1. +1. PLR16 is in my arsenal, and is my travel gun when I feel the need to “gun up” more than just a carry handgun. I think compactness is important for a truck gun, and some of the list selections weren’t anywhere near compact.

      I also have the Hi Point 995 carbine. This was a solid selection on the list.

    2. Someday, on the PLR-16. I’ve been looking at them for a long time. So many guns, so little money.

  46. “We didn’t include any pistol caliber handguns on our list, as you should be carrying one concealed on a daily basis anyway (state and local laws permitting, of course).”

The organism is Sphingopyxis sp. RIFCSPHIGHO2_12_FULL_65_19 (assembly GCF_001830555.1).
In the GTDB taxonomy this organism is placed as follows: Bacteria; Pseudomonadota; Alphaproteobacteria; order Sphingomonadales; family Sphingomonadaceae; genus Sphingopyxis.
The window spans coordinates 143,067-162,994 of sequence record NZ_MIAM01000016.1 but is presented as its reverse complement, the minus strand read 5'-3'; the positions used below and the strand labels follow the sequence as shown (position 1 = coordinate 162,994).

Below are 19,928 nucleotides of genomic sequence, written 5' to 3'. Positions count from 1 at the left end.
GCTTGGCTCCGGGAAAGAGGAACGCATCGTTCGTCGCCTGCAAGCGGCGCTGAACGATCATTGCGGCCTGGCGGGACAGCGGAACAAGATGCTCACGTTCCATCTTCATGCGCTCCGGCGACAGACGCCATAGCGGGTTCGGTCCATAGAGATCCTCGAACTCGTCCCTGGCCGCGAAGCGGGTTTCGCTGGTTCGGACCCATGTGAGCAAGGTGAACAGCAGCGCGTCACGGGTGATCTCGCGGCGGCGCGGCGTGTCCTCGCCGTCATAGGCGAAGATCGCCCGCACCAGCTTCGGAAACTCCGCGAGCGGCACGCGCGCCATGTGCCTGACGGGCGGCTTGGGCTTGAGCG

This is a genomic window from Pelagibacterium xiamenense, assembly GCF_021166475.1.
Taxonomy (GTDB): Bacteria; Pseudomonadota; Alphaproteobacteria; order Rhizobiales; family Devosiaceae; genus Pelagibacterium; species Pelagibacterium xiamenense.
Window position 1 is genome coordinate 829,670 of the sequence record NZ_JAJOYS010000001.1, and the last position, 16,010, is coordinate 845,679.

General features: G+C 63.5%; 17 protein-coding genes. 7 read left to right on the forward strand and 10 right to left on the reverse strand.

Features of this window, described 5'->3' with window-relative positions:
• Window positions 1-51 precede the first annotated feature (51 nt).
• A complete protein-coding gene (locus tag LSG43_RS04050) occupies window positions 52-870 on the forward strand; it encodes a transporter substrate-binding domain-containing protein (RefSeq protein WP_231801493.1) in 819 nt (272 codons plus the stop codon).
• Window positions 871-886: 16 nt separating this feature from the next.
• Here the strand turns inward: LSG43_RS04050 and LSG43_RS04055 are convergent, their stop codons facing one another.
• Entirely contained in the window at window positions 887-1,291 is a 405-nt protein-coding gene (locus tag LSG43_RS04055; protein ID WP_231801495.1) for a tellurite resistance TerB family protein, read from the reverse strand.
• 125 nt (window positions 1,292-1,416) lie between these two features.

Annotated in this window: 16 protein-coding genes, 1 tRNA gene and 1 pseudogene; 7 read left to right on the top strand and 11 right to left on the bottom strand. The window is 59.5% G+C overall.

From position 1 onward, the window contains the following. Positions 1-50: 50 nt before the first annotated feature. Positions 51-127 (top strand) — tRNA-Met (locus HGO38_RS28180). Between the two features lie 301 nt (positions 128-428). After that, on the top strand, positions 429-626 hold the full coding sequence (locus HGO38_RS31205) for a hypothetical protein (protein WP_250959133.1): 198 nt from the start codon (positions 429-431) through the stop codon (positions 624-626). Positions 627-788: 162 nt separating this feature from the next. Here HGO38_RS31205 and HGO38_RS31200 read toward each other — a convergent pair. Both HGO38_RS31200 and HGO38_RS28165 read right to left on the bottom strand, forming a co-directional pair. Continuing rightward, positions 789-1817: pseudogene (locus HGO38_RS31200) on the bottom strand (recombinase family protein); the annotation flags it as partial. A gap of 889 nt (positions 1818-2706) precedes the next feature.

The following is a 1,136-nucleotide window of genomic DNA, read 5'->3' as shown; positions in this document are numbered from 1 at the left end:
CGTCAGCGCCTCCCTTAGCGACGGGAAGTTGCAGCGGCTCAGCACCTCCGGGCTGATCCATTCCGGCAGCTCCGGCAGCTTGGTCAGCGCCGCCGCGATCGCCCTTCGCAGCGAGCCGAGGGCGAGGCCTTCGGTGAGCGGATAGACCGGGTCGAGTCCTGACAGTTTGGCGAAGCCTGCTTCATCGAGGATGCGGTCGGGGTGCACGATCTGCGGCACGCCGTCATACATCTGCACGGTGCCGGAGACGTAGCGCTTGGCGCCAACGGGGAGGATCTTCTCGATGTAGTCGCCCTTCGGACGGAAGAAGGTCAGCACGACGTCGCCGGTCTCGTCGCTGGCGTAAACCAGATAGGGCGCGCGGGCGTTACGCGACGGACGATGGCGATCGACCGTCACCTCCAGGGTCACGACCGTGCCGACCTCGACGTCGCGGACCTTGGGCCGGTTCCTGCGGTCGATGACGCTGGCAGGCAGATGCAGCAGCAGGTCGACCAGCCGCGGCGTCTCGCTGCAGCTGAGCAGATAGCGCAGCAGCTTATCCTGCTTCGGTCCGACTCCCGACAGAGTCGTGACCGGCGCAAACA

Sorry to point out the obvious, but the Hi Point carbine is a pistol caliber, as can be the Rossi Model 92 so you did include pistol calibers in your article.

    Consequently, I would like to submit the Kel Tec Sub2000 for this list. It folds to 16″, uses (in our case) the same mags as my wife’s and my Berettas, and works like the champ it is. Pistol rounds have a higher velocity out of a longer barrel, and better accuracy due to the longer sight radius. Couple this gun with a nice soft, padded case, and it can bounce around under the seat all day and be ready for action in under a minute.

    Yeah, a true rifle round in better, but the Sub2000 is reliable, accurate and surprisingly efficient as a SHTF vehicle gun.

    1. @Mikial:

      Nice to see you back. I thought you had disappeared.

      I went to the Keltec website and the Sub2000 looks REALLY COOL!! If it can be configured to a Glock magazine then I could buy one of those after-market 32 round mags!!